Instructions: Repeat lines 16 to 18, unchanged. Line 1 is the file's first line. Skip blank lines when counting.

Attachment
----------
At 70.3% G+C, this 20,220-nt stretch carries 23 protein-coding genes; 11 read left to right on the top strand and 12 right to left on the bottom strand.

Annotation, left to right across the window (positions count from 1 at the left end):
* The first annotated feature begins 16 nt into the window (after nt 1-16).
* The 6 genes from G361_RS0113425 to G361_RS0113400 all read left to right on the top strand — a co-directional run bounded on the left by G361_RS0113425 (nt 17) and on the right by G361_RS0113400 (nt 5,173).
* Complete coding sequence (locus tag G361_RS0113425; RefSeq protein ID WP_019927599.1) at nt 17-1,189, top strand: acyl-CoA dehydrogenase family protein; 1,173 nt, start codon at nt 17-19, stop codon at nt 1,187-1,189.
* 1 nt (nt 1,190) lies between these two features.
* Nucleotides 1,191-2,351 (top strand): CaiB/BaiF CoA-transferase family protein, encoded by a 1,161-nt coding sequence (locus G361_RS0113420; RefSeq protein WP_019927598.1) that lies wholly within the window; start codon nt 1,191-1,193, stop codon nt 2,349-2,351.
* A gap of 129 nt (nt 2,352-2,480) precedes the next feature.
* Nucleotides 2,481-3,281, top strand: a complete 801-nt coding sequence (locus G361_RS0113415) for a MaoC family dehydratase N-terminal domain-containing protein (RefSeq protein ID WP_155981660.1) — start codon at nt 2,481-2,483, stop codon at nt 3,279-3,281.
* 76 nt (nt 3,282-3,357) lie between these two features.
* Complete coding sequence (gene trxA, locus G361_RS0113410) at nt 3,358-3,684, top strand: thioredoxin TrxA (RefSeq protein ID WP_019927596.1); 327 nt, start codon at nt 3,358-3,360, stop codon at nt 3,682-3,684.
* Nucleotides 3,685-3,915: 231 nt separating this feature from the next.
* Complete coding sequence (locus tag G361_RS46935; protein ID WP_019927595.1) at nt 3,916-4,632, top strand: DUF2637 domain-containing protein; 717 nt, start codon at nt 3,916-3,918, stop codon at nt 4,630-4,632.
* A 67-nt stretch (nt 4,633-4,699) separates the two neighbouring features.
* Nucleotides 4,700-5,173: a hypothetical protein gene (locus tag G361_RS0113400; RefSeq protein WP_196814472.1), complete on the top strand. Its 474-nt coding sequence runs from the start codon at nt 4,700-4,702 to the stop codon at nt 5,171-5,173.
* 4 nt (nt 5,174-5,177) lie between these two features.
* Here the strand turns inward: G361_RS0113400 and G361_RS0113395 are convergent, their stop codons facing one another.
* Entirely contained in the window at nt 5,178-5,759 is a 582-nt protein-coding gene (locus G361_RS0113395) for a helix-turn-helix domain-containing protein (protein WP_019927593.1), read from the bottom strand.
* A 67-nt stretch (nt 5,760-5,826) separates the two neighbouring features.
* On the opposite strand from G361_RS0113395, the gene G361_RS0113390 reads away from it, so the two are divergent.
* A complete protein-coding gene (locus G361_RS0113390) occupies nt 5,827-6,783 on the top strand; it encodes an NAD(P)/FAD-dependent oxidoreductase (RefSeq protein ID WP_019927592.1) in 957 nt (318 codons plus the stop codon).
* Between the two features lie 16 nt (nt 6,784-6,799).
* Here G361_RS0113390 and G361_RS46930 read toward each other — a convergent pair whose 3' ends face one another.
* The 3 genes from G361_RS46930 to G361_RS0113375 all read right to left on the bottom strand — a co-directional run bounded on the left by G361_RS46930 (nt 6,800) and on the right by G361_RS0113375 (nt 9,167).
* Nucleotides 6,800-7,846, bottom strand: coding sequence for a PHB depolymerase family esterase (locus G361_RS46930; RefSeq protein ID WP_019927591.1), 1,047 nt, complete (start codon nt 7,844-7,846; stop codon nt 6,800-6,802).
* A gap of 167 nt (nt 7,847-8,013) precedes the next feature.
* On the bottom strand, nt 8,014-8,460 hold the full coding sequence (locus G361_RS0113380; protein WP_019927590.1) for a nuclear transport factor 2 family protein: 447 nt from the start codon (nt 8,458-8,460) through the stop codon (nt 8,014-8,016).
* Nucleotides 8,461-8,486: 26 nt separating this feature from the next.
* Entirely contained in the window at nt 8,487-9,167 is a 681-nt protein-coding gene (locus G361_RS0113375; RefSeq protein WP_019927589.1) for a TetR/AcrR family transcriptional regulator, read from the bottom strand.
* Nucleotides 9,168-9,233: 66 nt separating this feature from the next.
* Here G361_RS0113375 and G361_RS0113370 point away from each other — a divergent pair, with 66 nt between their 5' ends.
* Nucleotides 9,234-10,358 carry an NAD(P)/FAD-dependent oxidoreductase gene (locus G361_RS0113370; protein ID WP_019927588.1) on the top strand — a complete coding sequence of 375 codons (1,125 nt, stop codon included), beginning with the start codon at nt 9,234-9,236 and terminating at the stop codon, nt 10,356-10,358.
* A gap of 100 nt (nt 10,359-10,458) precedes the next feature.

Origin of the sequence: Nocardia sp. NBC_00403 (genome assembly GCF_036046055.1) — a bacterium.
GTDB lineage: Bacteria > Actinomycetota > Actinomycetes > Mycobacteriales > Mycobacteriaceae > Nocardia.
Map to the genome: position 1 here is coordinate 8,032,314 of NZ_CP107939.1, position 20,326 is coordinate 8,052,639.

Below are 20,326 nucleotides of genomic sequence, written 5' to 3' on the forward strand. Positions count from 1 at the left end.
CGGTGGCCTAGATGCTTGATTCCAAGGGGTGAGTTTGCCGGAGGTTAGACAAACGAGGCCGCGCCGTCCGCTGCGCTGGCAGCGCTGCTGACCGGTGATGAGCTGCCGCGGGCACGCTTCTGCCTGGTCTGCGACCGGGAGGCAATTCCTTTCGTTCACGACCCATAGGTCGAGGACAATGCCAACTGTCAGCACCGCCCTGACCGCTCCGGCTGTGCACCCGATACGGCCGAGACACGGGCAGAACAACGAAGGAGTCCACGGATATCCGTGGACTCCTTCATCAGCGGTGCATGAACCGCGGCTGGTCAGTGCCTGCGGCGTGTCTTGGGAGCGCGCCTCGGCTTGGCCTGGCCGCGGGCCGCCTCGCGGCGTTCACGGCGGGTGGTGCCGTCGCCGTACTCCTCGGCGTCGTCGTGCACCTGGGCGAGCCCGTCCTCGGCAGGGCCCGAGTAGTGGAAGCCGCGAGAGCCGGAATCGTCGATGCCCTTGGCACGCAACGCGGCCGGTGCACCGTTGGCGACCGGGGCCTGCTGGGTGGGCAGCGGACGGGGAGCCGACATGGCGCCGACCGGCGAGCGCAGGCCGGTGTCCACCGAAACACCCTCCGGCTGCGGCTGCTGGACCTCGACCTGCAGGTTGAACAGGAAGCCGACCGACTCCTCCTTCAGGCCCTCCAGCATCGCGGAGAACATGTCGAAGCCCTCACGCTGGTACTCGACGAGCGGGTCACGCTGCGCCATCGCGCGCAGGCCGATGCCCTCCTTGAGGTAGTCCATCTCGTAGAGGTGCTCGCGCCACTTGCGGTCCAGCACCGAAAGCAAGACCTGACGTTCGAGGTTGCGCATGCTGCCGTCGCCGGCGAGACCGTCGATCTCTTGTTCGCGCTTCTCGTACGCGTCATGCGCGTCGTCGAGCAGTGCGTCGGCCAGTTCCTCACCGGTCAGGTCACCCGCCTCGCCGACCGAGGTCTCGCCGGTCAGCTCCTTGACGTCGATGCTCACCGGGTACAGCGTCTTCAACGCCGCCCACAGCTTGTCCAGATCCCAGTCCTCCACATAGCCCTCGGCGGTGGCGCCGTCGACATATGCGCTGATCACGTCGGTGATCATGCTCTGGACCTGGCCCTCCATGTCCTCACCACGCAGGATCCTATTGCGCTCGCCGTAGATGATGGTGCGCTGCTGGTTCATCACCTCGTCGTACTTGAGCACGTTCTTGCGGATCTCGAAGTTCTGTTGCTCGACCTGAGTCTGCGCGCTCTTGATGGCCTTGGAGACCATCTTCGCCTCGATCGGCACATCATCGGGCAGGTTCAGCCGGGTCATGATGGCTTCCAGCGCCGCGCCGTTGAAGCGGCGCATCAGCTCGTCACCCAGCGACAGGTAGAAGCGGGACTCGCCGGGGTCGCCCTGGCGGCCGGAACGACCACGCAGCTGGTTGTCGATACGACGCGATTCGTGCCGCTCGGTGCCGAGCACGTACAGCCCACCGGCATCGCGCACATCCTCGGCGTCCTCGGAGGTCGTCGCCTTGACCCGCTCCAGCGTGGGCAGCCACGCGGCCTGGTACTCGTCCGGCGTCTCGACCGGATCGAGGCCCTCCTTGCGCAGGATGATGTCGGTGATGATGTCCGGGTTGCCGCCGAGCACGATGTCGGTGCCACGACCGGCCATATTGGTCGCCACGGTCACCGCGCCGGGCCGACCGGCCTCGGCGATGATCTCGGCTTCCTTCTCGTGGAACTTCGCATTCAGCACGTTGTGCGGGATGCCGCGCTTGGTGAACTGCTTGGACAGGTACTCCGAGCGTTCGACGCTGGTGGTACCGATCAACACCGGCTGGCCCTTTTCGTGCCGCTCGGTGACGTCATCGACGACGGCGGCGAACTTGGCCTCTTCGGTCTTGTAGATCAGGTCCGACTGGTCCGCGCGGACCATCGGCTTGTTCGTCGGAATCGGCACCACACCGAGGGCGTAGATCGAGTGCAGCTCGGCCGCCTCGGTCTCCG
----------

* 4 nt (nt 5,174-5,177) lie between these two features.
* Here the strand turns inward: G361_RS0113400 and G361_RS0113395 are convergent, their stop codons facing one another.
* Entirely contained in the window at nt 5,178-5,759 is a 582-nt protein-coding gene (locus G361_RS0113395) for a helix-turn-helix domain-containing protein (protein WP_019927593.1), read from the bottom strand.